And that’s another issue that depresses me with Facebook. The liberal friends I knew back in my college days without exception are liberal today, while I have gone from being a liberal to a conservative/libertarian. I don’t understand how one can hold the same perspectives and worldviews at 50 that they did at 20, or even want to. The world is so much richer and more complex than anything I imagined 30 years ago, and how could one’s beliefs resist the travails of time and experience?

So I’ve given up on Facebook, and it appears that others are doing the same. I’m increasingly seeing fewer and fewer people responding to the posts of others as they are drawn to a few popular figures like George Takei, just as the traffic for blogs has gravitated to a few sites, leaving others to speak or write to the void. This too shall pass, a wise man once said, and for Facebook (and the Obama administration) it can’t pass fast enough for me.

 

 

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8 Comments

  1. Watcher of Weasels » Watcher’s Council Nominations – Black And White Edition:

    [...] The Razor – Facebook’€™s Culture of Like Breeds Conformity [...]

  2. Pj:

    Ah – good post! I wonder which category I fall into, as I have made it a rule never to post anything political on the Facebook. I think I have deviated from this rule only once or twice. That said, I concur with your assessment and find myself posting my travelog photos with less frequency and only rarely bother to sift through any of the posts. I suspect it will remain a sort of “utility” feature of the Internet, like the White Pages were to telephones, until something comes along to sweep it aside altogether. After all, the fortunes have all been extracted and creative focus must now turn elsewhere.

  3. Trevor Loudon's New Zeal Blog » Watcher’s Council Nominations – Black And White Edition:

    [...] The Razor – Facebook’€™s Culture of Like Breeds Conformity [...]

  4. Watcher of Weasels » The Council Has Spoken!! This Week’s Watcher’s Council Results:

    [...] Fourth place t with 2/3 vote – The Razor – Facebook’€™s Culture of Like Breeds Conformity [...]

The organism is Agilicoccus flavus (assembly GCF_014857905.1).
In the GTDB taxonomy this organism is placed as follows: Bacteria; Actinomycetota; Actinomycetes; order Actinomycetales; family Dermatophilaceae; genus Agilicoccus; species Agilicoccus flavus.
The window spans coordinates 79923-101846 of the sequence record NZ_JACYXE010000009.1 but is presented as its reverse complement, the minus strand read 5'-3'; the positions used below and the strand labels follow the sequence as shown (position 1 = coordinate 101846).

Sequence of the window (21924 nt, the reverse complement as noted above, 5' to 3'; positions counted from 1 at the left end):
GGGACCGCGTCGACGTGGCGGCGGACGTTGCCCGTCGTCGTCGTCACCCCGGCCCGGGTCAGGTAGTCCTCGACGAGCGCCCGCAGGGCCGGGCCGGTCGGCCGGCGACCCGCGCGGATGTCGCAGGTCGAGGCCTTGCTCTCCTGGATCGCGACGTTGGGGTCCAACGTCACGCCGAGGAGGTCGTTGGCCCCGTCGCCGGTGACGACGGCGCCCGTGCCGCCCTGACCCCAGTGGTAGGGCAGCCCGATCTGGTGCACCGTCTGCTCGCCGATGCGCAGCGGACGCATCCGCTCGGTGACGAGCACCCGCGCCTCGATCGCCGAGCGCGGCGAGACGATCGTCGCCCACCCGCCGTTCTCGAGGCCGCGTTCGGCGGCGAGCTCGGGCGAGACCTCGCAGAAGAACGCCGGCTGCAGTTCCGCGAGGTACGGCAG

5. Trevor Loudon's New Zeal Blog » The Council Has Spoken!! This Week’s Watcher’s Council Results – 01/24/14:

    [...] Fourth place t with 2/3 vote – The Razor – Facebook’€™s Culture of Like Breeds Conformity [...]

  6. The Razor » Blog Archive » Council Nominations: January 22, 2014:

    [...] Facebook’s Culture of Like Breeds Conformity China’s Rise No Longer Peaceful [...]

  7. The Razor » Blog Archive » The Council Has Spoken: January 24, 2014:

    [...] Fourth place t with 2/3 vote – The Razor – Facebook’€™s Culture of Like Breeds Conformity [...]

  8. Ymarsakar:

    In philosophy and psychology, there is often two choices.

    Do you change yourself when confronted with life?

    Or do you want to change the world?

    Psychology often uses this as a psychoanalysis treatment for people who are unhappy in life. ALthough some of it is certainly because they want their patients to change to Conform to Social Perceptions.

    On a philosophical level, it is easy to distinguish between people who spend most of their time changing themselves (Socrates) vs those who spend most of their time changing the world (Obama/Mao/Stalin).

    Razor’s Leftist friends have not changed. Obviously because they have had higher priorities. They believe, on an almost religious note, that no matter how evil or sinful their individual lives are, all will be forgiven if they can change the world for the better.

    The idea that a bunch of weaklings and virtueless runts can change the world for the better, is something best left unsaid.